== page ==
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[ The PC Guide | Systems and Components Reference Guide | Power | The Power Supply | Power Supply Form Factors ]

ATX (NLX) Form Factor

At the time of its introduction by Intel in 1995, the ATX form factor was the most significant change in system design since the invention of the PC over a decade earlier. Although it took several years to "catch on", the ATX form factor and its variants are now the standard in a large segment of the marketplace. In addition, the NLX motherboard and case form factor--designed to replace LPX--intentionally use the same power supply because Intel wanted to avoid having another power supply form factor on the market. Therefore, the ATX form factor is sometimes called the "ATX/NLX" form factor.

On the outside, the ATX power supply appears virtually identical to an LPX power supply in terms of its dimensions and component placement. The biggest visible difference between the two is that the power pass-through outlet for the monitor has been removed (primarily because modern monitors always come with their own power cord these days, so the pass-through hasn't been commonly used for some time.)

Diagram of the side and rear views of an ATX/NLX form factor power
supply, with approximate dimensions. Note that the dimensions are
essentially unchanged from those of the LPX form factor. The biggest
change is the removal of the monitor power pass-through connector
from the standard. By the time ATX was introduced these were rarely
used by modern PC monitors in any event.

Original image PC Power & Cooling, Inc.
Image used with permission.

The inside of the ATX form factor, however, is an entirely different story. The ATX power supply design differs from the previous market standards, the Baby AT and LPX form factors, in several important ways:

  • True Standard: The ATX form factor is a standard, as opposed to the "de facto standards" of prior form factors. You can find detailed specifications about ATX and other newer form factors at the Platform Development Support Web Site. Included there is a document specific to the ATX power supply.
  • +3.3 V Power: ATX systems were the first to include +3.3 V power directly, avoiding the need for voltage regulators to provide it on the motherboard.
  • Soft Power: ATX systems were the ones where the +5 Standby and Power On signals were introduced. These signals are used along with a change to the way the power switch works, as part of the "Soft Power" feature that enables features such as allowing the operating system to turn off the PC.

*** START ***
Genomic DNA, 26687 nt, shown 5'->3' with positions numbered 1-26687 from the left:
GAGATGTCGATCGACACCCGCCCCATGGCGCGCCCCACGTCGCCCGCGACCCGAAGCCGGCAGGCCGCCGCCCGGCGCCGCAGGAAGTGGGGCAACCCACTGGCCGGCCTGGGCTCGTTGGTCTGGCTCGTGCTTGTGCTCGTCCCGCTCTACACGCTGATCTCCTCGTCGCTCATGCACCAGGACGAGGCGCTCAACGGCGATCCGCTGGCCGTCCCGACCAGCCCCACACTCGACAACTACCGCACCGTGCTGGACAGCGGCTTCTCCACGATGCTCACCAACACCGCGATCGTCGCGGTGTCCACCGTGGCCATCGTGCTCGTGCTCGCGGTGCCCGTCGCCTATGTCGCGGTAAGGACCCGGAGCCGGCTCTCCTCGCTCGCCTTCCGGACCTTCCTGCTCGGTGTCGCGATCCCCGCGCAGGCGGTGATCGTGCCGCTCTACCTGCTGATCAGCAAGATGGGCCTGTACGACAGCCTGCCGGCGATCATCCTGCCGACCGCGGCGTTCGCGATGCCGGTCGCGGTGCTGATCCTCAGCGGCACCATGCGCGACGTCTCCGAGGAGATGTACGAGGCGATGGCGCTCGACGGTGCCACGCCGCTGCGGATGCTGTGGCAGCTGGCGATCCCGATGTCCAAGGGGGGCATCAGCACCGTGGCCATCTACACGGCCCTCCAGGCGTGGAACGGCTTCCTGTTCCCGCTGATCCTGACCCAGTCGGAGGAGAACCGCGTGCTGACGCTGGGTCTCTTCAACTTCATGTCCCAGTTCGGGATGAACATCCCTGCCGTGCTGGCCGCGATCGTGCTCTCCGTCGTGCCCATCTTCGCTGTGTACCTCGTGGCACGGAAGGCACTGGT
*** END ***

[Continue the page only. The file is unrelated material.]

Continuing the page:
• Additional Signals: ATX defines several additional signals used for fan control, IEEE 1394 compatibility, and more.
  • Changed Motherboard Connectors: Breaking with 15 years of tradition created by the PC/XT, AT, Baby AT and LPX form factors, Intel specified new motherboard connectors for the ATX form factor. This was in part due to the additional signals used by the ATX power supply and motherboards. For compatibility, some motherboards include both the new and old style of connector. Read more about the motherboard connectors here.
  • Modified Fan Direction and Placement: One of the goals of the original ATX specification was to change the way the power supply fan worked. At around the time ATX was introduced, cooling fans were becoming the standard for the newer, faster CPUs on the market. Instead of exhausting air out the back of the case as had always been the norm, Intel wanted to use this exhaust air to cool the processor directly, saving the cost of a cooling fan. Therefore, the ATX specification calls for the fan to run in the opposite direction and be placed near the CPU's location on the motherboard, to blow on it for cooling. The other advantage of this method is that it keeps the system cleaner, since air entering the case all comes from one place, and can be filtered if necessary.
    Unfortunately, while a good idea, this hasn't worked out quite the way Intel hoped. The primary problem is that newer CPUs continue to generate more and more heat as they get faster, and a regular power supply fan doesn't have enough flow to cool them properly. This problem is compounded by the fact that the air blowing on the CPU is warmed by the components in the power supply itself, so it is several degrees above ambient temperature before it ever gets near the CPU. Thus, newer versions of the ATX specification make the fan direction optional. The newest ATX power supplies have gone back to the old style of placing the fan on the back of the power supply and exhausting air to the outside.

Rear view of an ATX power supply, showing its
motherboard and drive connectors. This power supply
blows air out of the system; the vents on the side
are for drawing air from the inside of the system case.

Image Enlight Corporation
Image used with permission.

Since it has become the industry standard, ATX power supplies are found everywhere. Ostensibly designed to work with ATX cases and ATX (and Mini-ATX) motherboards, ATX power supplies are also used in NLX systems, as mentioned above. They can also be used for microATX motherboards in microATX cases if the case is large enough, because the ATX and SFX main motherboard connectors are essentially the same.

Next: SFX Form Factor

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